Injured, Now What?

Cramping Your Style

By Tanya Davies
Published

You’re enjoying a lovely hike when suddenly it hits you: your calf gets a cramp, and the pain is severe enough that you have to stop walking. It goes away in a few minutes, but you wonder, “is there any way to prevent this from happening again?”

First, what is a muscle cramp?

A muscle cramp is a sudden and involuntary tightening or contracting of a muscle. It can last from a few seconds to a few minutes. It often occurs in the leg muscles, especially the calf. Some people only get leg and foot cramps during the night. While a cramp can be quite painful, they are generally harmless. 

What causes them?

There are a number of causes, including:

  • Completing a hard workout or physical labour
  • Dehydration
  • Standing on a hard surface for a long time
  • Pregnancy
  • Being cold, either through cold temperatures or being in cold water
  • A lack of potassium and calcium in your diet
  • Being older and losing muscles mass

Can I prevent a muscle cramp?

You can improve your changes of not cramping by:

  • Staying hydrated by drinking lots of water, especially when you’re physically active
  • Limiting your caffeine and alcohol intake
  • If you’re increasing your exercise intensity, do it slowly, adding a little more intensity each week
  • Increasing your potassium and calcium by consuming foods that are rich in those minerals. For example, sweet and white potatoes and bananas are high in potassium, while dairy products, beans and lentils are high in calcium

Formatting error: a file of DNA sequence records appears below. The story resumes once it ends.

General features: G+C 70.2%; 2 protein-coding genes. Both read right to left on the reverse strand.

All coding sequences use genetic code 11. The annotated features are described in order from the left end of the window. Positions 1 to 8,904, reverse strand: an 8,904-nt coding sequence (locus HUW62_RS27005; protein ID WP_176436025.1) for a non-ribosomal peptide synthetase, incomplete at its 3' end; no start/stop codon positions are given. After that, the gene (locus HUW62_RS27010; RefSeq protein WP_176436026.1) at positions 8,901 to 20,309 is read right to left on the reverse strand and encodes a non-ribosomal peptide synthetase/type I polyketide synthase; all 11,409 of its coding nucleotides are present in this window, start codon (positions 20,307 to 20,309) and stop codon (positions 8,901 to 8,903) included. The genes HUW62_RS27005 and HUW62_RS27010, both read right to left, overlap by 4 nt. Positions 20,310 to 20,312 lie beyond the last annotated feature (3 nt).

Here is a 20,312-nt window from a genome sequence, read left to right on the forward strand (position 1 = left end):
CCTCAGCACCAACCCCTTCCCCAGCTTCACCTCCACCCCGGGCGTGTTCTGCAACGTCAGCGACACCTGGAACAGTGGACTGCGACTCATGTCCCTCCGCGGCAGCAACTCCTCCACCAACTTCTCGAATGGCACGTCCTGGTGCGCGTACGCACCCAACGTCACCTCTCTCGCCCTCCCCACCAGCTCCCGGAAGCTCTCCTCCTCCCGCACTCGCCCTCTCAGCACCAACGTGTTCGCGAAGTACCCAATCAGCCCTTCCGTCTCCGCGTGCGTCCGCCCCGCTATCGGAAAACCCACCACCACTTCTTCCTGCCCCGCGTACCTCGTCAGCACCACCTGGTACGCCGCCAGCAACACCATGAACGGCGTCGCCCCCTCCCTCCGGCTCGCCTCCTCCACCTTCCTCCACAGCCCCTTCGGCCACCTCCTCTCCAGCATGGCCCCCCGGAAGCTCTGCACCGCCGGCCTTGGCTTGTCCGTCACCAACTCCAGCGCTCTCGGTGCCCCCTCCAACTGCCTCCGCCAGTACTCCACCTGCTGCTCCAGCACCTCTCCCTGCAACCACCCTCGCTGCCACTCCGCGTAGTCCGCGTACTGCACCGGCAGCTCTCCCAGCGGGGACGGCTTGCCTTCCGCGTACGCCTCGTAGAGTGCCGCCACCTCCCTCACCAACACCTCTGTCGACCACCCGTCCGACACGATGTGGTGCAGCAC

• Stretching every day, especially when you exercise
  • If you are having nighttime cramps, try a light exercise before going to bed. For example, if you have a stationary bike, try an easy five-minute ride before going to sleep. This will warm up your leg muscles, so they are more relaxed

How can I stop or end a cramp?

Different self-care treatments work for different people, so try the following and see if something works for you:

  • As painful as it might be, walk around and keep using the muscle
  • Stretch the muscle and massage it
  • Drink water to rehydrate
  • Warm the muscle with a heat pad, shower or bath; this will relax it

Do I need to see a physician?

Most muscle cramps are harmless and do go away, either on their own or with one or all of the above treatments. However, if you have one or more of the following symptoms, you should call your physician:

  • Muscle cramps that:
      • keep coming back
      • are severe
      • regularly interfere with your sleep
      • don’t improve with some self-care treatment
  • Your leg also swells, or the skin is red
  • You don’t think there is a cause for the cramp

Under normal circumstances though, tend to the cramp and make sure it doesn’t end up cramping your style.